In a recent briefing paper for Careers England and CDI,   Tristram Hooley, Claire Johnson and Siobhan Neary gave an insight into the challenge faced by those who want to offer career education. . They   said  “The professional training and career progression for careers teachers and careers leaders in schools is less clearly defined.” But ,” While various attempts have been made to establish a CPD pathway for teachers who focus on careers work, these have generally had a limited reach into the teacher workforce.”

Tami McCrone of the NFER  in her recent evidence to the Select Committee wrote ‘I conclude that there is considerable robust evidence that suggests that quality careers advice provision would benefit from an equal focus on first laying the foundations with careers education and ensuring that parents are well-informed in terms of the careers education and guidance their children are receiving.’

So ,its pretty easy to conclude   that the government really  hasn’t been placing emphasis on career education, (if only it  had)

What it has been doing is  placing emphasis  on employer engagement and work related learning., important though that might be to the guidance offer.  But this is happening almost to the exclusion, of career education and genuine independent, professional guidance, including face to face guidance.(which evidence tells us benefits the most disadvantaged pupils, the most)

If you are unclear about what you are talking about, how will you get your policy right?

In the meantime the Careers and Enterprise company (CEC)  would have us believe that it is transforming career guidance. What it  actually means is that  it is  increasing the level of engagement that young people have with  employers and enterprise advisers, which  is not the same as improving career guidance or  providing career education.

The CEC will be able to measure its inputs fairly easily, but will have a challenge on its hands  to measure its outputs, both in terms of the quality of the employer interventions it facilitates , the value they add, and.  more broadly on the impact the CEC is having  on  on the availability and accessibility  of  high quality professional career  guidance in schools.,to young people, particularly the most disadvantaged. .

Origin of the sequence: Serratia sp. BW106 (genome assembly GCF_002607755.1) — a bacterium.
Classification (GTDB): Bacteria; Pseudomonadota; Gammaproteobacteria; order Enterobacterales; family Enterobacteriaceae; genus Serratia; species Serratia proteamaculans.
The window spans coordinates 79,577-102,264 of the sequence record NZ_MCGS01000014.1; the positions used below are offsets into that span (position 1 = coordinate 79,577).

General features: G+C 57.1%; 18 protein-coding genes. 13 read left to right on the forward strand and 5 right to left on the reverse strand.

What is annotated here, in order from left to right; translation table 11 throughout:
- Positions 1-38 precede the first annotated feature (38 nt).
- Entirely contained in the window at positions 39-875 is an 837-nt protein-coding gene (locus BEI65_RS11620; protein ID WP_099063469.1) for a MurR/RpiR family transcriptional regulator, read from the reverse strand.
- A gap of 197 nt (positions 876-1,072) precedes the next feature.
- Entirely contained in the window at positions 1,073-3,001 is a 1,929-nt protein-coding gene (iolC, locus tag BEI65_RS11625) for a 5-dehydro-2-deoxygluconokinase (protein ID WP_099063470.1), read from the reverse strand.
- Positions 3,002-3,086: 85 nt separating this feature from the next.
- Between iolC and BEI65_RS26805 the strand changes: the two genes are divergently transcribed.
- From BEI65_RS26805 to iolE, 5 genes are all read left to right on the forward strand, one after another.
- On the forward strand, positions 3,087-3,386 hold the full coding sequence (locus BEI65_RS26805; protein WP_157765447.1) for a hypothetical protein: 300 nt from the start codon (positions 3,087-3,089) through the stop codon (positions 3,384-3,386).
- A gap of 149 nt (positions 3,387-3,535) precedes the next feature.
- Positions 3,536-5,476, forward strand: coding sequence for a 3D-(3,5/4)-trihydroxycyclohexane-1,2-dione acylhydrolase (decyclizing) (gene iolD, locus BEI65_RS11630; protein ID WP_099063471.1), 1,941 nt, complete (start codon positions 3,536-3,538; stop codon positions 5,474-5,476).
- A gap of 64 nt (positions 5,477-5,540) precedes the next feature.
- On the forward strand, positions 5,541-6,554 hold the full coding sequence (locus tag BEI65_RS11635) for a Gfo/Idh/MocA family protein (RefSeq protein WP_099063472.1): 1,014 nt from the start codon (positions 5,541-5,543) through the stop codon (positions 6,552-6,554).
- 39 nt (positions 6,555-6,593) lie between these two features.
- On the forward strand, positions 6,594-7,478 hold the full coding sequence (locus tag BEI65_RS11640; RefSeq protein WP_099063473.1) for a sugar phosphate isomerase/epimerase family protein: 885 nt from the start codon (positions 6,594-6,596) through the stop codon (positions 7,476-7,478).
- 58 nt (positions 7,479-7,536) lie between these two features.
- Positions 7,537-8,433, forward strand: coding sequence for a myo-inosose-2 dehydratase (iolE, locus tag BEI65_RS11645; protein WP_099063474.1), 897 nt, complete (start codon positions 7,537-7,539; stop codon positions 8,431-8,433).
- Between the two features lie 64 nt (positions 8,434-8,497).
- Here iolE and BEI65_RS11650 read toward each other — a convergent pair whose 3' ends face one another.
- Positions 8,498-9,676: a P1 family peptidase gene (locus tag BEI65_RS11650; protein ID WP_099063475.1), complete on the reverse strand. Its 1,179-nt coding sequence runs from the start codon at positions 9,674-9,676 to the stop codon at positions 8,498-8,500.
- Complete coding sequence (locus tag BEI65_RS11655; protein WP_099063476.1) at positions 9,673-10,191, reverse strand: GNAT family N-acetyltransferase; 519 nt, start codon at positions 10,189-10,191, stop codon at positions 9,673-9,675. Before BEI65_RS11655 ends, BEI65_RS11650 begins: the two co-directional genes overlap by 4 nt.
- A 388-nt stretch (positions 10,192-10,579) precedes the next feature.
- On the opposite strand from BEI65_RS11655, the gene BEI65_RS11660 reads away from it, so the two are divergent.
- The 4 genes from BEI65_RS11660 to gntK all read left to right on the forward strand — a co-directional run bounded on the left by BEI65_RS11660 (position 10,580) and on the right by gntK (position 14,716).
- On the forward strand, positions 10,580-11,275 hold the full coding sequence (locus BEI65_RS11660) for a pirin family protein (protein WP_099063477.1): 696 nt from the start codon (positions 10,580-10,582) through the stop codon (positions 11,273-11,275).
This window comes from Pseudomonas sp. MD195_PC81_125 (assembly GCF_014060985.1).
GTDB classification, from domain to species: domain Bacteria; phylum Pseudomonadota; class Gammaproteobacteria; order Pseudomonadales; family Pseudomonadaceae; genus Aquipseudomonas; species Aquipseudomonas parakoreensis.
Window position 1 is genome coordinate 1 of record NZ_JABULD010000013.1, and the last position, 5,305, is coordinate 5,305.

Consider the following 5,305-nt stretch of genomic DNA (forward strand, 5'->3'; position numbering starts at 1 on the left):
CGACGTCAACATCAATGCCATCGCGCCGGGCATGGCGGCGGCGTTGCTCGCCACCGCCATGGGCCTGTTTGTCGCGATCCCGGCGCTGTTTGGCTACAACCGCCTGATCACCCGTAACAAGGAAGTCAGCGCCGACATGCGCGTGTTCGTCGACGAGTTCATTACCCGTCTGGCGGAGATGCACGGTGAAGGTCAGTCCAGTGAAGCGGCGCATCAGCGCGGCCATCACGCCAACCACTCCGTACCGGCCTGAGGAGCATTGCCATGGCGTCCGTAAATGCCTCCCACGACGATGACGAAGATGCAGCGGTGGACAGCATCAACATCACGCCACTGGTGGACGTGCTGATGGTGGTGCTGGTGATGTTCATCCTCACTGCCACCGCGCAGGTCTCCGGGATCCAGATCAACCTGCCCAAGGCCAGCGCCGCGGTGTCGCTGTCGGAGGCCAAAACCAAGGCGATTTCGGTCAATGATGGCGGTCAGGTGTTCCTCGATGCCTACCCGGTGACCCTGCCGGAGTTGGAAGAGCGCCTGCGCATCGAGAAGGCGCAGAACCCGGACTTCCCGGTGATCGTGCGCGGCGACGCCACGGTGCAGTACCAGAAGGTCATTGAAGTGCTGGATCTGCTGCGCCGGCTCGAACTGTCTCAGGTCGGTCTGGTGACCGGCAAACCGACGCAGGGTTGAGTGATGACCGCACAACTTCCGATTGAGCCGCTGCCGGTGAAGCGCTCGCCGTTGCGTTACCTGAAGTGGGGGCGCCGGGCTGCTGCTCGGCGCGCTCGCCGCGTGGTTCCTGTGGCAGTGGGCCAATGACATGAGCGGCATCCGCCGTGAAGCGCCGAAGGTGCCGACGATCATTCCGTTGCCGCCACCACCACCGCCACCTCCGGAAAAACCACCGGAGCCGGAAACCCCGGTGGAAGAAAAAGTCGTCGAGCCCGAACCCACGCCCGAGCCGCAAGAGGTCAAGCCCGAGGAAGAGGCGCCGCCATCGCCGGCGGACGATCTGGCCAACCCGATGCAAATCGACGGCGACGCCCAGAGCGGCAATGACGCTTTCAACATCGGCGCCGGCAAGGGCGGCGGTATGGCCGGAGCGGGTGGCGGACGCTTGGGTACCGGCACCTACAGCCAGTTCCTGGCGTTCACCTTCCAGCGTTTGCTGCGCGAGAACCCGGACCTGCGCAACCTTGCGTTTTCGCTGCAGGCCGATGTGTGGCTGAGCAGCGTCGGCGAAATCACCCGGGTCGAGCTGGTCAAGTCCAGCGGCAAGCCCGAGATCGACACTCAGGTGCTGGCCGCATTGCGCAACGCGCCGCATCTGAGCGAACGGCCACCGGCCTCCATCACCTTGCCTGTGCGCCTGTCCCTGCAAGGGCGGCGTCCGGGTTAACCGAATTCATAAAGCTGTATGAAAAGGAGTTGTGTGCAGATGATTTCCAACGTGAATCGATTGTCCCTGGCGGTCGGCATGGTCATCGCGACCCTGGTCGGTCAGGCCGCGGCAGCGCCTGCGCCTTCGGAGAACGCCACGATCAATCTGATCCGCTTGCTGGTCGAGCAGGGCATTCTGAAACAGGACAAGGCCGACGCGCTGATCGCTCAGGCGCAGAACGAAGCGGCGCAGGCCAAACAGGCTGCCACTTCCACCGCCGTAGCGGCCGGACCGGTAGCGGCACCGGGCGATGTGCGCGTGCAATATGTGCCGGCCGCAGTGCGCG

It remains the case that young people in our schools are not getting better access to independent  professional careers guidance  than they did five years  ago,     then rated as  ‘poor’ and ‘patchy’. And  with the modest  resources that are available ,  going mainly to employer engagement, under the aegis of the CEC,  this is unlikely to change.

ACADEMY U TURN- TELEGRAPH LETTER

Published Letter-Daily Telegraph 10 May
SIR – The Government’s U-turn on forced academisation is welcome. If maintained schools are good, or outstanding, they should be supported. Forcing structural changes on successful institutions would be dreadful politics, and counterproductive to efforts to raise attainment.
There is significant support in the Conservative Party for academies, but this is balanced by a distrust of centrally driven prescriptive interventions. Whitehall doesn’t always know best, but even Tory ministers often forget this maxim.
Politicians should always go with what works. They should also respect the views of parents.
Patrick Watson
London

SELDON WANTS A DRAMATIC IMPROVEMENT IN TEACHING QUALITY IN HIGHER EDUCATION

Sir Anthony Seldon ,the Vice Chancellor of the University of Buckingham ,in a new pamphlet for the Social Market Foundation think tank, lays out  his vision on how to enhance, professionalise and make more consistent the quality of teaching at British universities for undergraduates and postgraduates, without burdening universities with a heavy,  costly bureaucracy ,which runs  the risk of  delivering  drab, formulaic teaching.

Much can be learnt ,he says, from the Secondary sector. Sir Anthony  draws on his experience as a successful  teacher and Head , who transformed two schools in the private sector.(Brighton College and Wellington College)